It has not even been 24 hours since Apple released its latest iteration of the now iconic iPhone, yet according to flash polls and several press releases cluttering up my inbox, “over half of Americans are ‘disappointed’ with the iPhone5,” and believe it brings “nothing new” to consumers.
I’m not exaggerating. That’s an actual headline from a survey conducted by a coupon website, CouponCodes4u, based on the answers of 1,135 Americans all of whom own at least one Apple product.
So, not quite the true representation of the entire American public, but why let that get in the way of an eye-catching email subject?[ARM TechCon 2012, the largest ARM design ecosystem under one roof, is Oct. 30 - Nov. 1 in Santa Clara. Click here to learn more]
Most rational people might feel alarmed that “half” the American public could feel so incredibly irked over a rectangular piece of brushed aluminum with an RF receiver in it, rather than, say, the economy, the slow painful demise of education, or even global terror. But you could argue that wasn’t a fair apples to apples comparison, and you’d be right.
As silly as the poll and ensuing deductions based on it may be, the results are still worthy of a mention, even if they do just apply to a tiny subset of already Apple-owning hipsters.
Apparently, respondents were initially asked whether or not they owned an iPhone, to which a whopping 79 percent replied “yes,” while 15 percent said they did not own one, but “were interested” in purchasing one. Just six percent of those polled said they did not own the gadget.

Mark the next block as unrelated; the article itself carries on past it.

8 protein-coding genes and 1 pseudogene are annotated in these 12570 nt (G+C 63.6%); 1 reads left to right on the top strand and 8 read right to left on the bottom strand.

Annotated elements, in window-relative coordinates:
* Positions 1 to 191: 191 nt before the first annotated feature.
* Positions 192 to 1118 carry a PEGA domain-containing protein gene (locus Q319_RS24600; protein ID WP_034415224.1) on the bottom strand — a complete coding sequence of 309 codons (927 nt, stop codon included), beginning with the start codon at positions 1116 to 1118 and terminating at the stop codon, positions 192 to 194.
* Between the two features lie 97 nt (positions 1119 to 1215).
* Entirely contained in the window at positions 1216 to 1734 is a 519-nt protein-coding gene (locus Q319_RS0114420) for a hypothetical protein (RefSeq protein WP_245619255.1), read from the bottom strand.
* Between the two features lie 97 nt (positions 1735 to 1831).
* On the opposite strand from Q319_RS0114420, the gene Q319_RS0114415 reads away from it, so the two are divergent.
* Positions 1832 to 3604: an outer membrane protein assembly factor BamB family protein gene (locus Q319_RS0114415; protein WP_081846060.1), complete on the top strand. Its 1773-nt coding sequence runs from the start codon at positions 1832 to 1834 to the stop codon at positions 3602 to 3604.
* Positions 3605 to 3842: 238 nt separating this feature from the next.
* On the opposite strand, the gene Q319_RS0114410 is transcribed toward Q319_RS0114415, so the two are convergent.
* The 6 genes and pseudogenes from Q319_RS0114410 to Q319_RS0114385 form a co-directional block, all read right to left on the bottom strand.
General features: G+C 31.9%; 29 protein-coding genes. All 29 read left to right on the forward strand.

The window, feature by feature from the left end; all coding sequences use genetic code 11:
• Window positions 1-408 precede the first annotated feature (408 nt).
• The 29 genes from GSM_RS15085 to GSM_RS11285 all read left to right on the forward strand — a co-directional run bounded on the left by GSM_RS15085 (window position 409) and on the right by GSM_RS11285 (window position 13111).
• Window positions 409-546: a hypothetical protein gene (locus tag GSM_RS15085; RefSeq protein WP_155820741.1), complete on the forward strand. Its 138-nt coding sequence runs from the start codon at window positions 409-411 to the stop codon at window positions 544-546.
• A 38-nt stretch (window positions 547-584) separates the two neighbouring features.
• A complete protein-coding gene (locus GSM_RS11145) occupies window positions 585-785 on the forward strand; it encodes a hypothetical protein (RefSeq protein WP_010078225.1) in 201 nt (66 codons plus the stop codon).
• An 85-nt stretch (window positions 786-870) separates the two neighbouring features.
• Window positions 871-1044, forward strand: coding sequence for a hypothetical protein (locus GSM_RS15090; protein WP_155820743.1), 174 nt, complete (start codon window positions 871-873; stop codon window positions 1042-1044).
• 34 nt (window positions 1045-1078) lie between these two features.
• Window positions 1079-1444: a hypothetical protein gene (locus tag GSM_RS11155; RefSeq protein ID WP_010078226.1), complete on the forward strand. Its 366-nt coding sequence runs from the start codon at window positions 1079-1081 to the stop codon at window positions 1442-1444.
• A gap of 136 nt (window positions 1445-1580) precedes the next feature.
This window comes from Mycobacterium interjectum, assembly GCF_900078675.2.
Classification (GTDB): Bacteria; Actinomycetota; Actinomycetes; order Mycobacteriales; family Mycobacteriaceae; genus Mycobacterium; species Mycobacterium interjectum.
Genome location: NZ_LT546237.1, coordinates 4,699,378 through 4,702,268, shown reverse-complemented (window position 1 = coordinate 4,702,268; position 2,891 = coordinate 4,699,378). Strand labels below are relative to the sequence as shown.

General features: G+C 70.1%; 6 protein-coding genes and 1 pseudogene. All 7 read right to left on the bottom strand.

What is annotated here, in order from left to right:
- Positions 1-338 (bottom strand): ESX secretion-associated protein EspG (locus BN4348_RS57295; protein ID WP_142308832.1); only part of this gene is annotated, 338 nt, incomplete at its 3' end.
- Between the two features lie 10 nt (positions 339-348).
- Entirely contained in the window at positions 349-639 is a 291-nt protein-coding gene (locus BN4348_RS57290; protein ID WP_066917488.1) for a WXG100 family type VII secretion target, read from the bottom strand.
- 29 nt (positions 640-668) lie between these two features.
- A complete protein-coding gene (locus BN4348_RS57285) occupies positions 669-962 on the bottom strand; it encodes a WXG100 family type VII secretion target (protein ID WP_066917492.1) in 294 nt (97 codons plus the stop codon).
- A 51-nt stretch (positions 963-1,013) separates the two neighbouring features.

Of those who already owned an iPhone, 68 percent owned the last model, the 4S, 23 percent had an iPhone 4, and just eight percent owned a 3GS. So hardly your typical cross section of the American public, but I wouldn’t want to nitpick.
According to CouponCodes4u’s ‘research’, when consumers were asked whether or not they were impressed with yesterday’s iphone 5 release, 57 percent said “no”, 31 percent said “yes” and 12 percent admitted that they were “indifferent.”
Of those who were unimpressed, 81 percent blamed their disappointment on a dead guy, saying the whole thing “felt strange without Steve Jobs”, while a lesser 32 percent based their disenchantment on the product saying they felt “there was nothing new.”
Despite the new model coming with a faster processor, larger screen, bigger battery, LTE support and a better camera, a sizeable 57 percent of respondents said they were “disappointed” with the finished phone, though 39 percent said it “exceeded their expectations.”
The new 9-pin USB phone connector seems to be the reason for much of the selective hipster ire, while 26 percent seemed irritated by the smaller “Nano-styled SIM card,” and 21 percent felt significant existential angst over the lack of plans or updates concerning a future release date for the 128GB iPhone5.
Not that any of this pent up frustration seemed to act as much of a deterrent, with 45 percent of those flash polled emphatically insisting they would be purchasing the phone on its release date at the end of September. Only 34 percent hedged their bets and said they “were unsure.” 21 percent said they were not going to purchase the phone, purportedly due to “lack of innovation,” but more probably because they were still locked into lengthy, expensive two year contracts.